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Name derivation:




Globigerina  d’Orbigny  1826;  2 extant and 10 extinct species descriptions are currently recognized taxonomically.

Phylum Foraminifera; Order Globigerinida;  Family Globigerinidae



Testate amoeba with a spherical to ovate calcareous test that is perforate with cylindrical pores.  The test has spirally-enrolled chambers that enlarge markedly as added in whorls. Size of test  is up to 250 μm diameter. Spinose (spiny) nature of tests is due to elongation of some calcareous crystals supported by an array of finer crystals (Lipp 1966).

Direction of coiling (dextral or sinistral) and size of test are related to growth conditions but apparently not directly to water temperature, although left-coiling appears to be positively related to test size. (Malmgren and Kennett 1976).  Also, oscillations in size closely match late Quaternary palaeoclimatic changes, with a positive correlation of size and temperature ‘episodes’ (large size, warm episode) that can be used as a palaeoclimatic index (Malmgren and Kennett 1978).



Similar genera:




Marine plankton.  ‘Globigerina ooze’ is a term used to describe large areas of oceanic benthos containing large quantities of Globigerina bulloides ‘shells’.

Calcification of the test appears to be reduced (inhibited) when phosphate (PO4-2) concentrations are relatively higher (Aldridge et al. 2012).

More recently stable nitrogen (N15/N14) isotopes have been measured in Globigerina tests to estimate the impact of iron-rich dust in fertilizing the subantarctic oceans during glacial periods.  Given that iron was expected to be more limiting than either nitrates or phosphates, the hypothesis was that more dust would be distributed from land during glacial maxima, promoting more growth of phytoplankton that would reduce nitrogen and phosphorus, reducing N14 more than N15 (increasing δ15N and thus Globigerina fossils would contain N15-enriched organic nitrogen.  Additional confirmation of rising plankton productivity came from rises in levels of alkenones, highly stable products of prymniophycean plankton (especially coccoliths) (Martinez-Garcia et al. 2014), supporting the ‘iron deficiency’ hypothesis (Martin et al. 1988).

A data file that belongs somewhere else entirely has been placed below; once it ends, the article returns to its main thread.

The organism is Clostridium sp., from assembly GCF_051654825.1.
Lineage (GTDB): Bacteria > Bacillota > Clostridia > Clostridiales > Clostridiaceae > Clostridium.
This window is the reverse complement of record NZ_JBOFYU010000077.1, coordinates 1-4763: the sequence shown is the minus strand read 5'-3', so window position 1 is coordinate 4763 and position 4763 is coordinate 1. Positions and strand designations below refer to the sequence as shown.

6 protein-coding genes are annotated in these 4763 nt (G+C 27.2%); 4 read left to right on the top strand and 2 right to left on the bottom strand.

Aldridge, D., C.J. Beer, and D.A. Purdie  2012.  Calcification in the planktonic foraminifera Globigerina bulloides linked to phosphate concentrations in surface waters of the North Atlanic Ocean.  Biogeosciences 9:1725-1739.

Lipp, J.H.  1966.  Wall structure, systematic, and phylogeny studies of Cenozoic planktonic foraminifera.  Journal of Paleontology 40(6):1257-1275 + 1 plate.

Loeblich, A.R. Jr, and H. Tappan  1964.  Sarcodina Chiefly "Thecamoebians" and Foraminiferida; Treatise on Invertebrate Paleontology, Part C Protista 2. Geological Society of America and University of Kansas Press.

Malmgren, B.A., and J.P. Kennett  1977.  Biometric differentiation between recent Globigerina bulloides and Globigerina falconensis in the Southern Indian Ocean.  Journal of Foraminiferal Research 7(2):130-148.

Malmgren, B.A., and J.P. Kennett  1978.  Test size variation in Globigerina bulloides in response to Quaternary palaeoceanographic changes.  Nature 275:123-124.

Martin, J. H., and S. E. Fitzwater  1988.  Iron deficiency limits phytoplankton growth in the north-east Pacific subarctic.  Nature 331:341–343

Martinez-Garcia, A., D.M. Sigman, H. Ren, R.F. Anderson, M. Straub, D.A. Hodell, S.L. Jaccard, T.I. Eglinton, and G.H. Haug.  Iron fertilization of the Subantarctic Ocean during the last ice age.  Science 343(6177):1347-1350.